The story of the film's effects, of course, is legendary. Effects designer Carlo Rambaldi constructed a life-size mechanical Kong, but the results were so bad that the filmmakers ended up using makeup artist Rick Baker in a monkey suit. The only scenes to utilize the giant robot ape come near the climax, as Kong is unveiled — standing within a giant Petrox Gas Pump! — and at the end, as he lies dead at the feet of the World Trade Center. Suffice to say, he's only convincing lying still.
Yes, the effects are spotty. Kong does battle with a giant snake that looks like it came from the toy aisle of the local dollar store, a green shimmer from primitive blue-screen technology permeates much of the film and Baker in a monkey suit usually looks like Baker in a monkey suit. (Why nobody pointed out to him that apes don't walk fully upright is a mystery.)
Still, there is a tender, sympathetic side to ape-suit Kong. You do wince during the climax atop the World Trade Center as Kong is riddled with machine gun fire while Dwan begs for him to pick her up again so they'll stop shooting and a helpless Jack screams "You a--holes!" as he helplessly watches from the neighboring tower.
In addition to the oil-crisis angle, the movie has "Seventies" written all over it, from the vintage, graffiti-strewn NYC subway cars to the Coolsville font used for the logo on the poster. Dwan even asks Kong, "I'm a Libra. What sign are you?"
But what makes this film a true time capsule is, of course, the choice of the World Trade Center towers as the location for the film's finale. The towers were barely three years old when this movie hit the theaters, and using them in the film was the filmmakers' biggest indication that this was not your grandpa's Kong. Seeing a helicopter crash into the side of the building and explode into flame is unsettling in a whole different way now. The irony of the film's subtext — the often brutal inhumanity of man — cuts so much deeper.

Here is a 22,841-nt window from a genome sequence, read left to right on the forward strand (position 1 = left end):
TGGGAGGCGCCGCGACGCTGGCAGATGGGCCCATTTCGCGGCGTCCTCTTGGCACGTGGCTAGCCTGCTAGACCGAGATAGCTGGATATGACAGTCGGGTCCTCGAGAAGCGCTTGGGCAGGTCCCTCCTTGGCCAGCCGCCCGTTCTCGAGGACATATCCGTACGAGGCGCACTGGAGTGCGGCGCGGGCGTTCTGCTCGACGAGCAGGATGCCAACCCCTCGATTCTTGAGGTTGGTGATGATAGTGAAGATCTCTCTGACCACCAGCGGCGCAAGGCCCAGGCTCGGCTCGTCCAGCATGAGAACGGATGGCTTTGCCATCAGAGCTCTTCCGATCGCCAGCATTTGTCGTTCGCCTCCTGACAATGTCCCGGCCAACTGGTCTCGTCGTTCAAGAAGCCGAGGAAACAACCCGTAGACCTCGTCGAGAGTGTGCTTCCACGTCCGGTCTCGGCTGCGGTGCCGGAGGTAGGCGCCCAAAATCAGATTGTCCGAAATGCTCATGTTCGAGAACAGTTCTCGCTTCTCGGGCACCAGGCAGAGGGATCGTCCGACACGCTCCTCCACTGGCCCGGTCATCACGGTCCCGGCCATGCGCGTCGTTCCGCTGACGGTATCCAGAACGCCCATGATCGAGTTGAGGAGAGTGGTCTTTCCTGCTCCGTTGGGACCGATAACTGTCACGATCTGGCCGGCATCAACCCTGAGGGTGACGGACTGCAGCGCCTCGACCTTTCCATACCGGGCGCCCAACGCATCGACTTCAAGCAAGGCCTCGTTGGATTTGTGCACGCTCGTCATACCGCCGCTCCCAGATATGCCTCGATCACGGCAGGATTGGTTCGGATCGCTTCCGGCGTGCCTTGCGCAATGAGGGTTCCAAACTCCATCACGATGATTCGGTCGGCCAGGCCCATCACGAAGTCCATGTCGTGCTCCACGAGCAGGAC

It's sad in a number of ways that the packaging for the 1976 film's DVD was recently changed from the original poster image to a shot of Dwan in Kong's mighty paw. First, it's depressing to think of the cynical marketing decision that hopes to fool less-savvy consumers who might somehow think that Jackson's "Kong" has made it to their local Wal-Mart in time for Christmas. Second, deleting the image of Kong leaping — Or is he straddling? Yes, there is debate — the twin towers seems ... well, wrong.
Will Jackson's movie be better than Guillermin's? Duh. But it's worth remembering that it's been three decades since the last Kong feature film; it's a different time — and that's the point. The 1976 "King Kong" is one of those movies that ironically gets better not only with time, but because of it. It's a snapshot of an era — pre-CGI, pre-"Star Wars" — when, for better or worse, audience expectations were lower. We expected to see green outlines on superimposed images. We knew we'd be able to discern painted matte backgrounds. And we still asked, "How did they do that?" rather than cynically sneer, as we sometimes do today if a computer image doesn't look better, sharper, more real than reality.
What was, at the time, an example of poor technology now seems almost as quaint as stop-motion wizard Willis O'Brien's 1933 Kong. Today filmgoers experience advanced movie science, with its bigger and flashier visual payoff. The "King Kong" of 1976, warts and all, remains an example of what was once called "movie magic."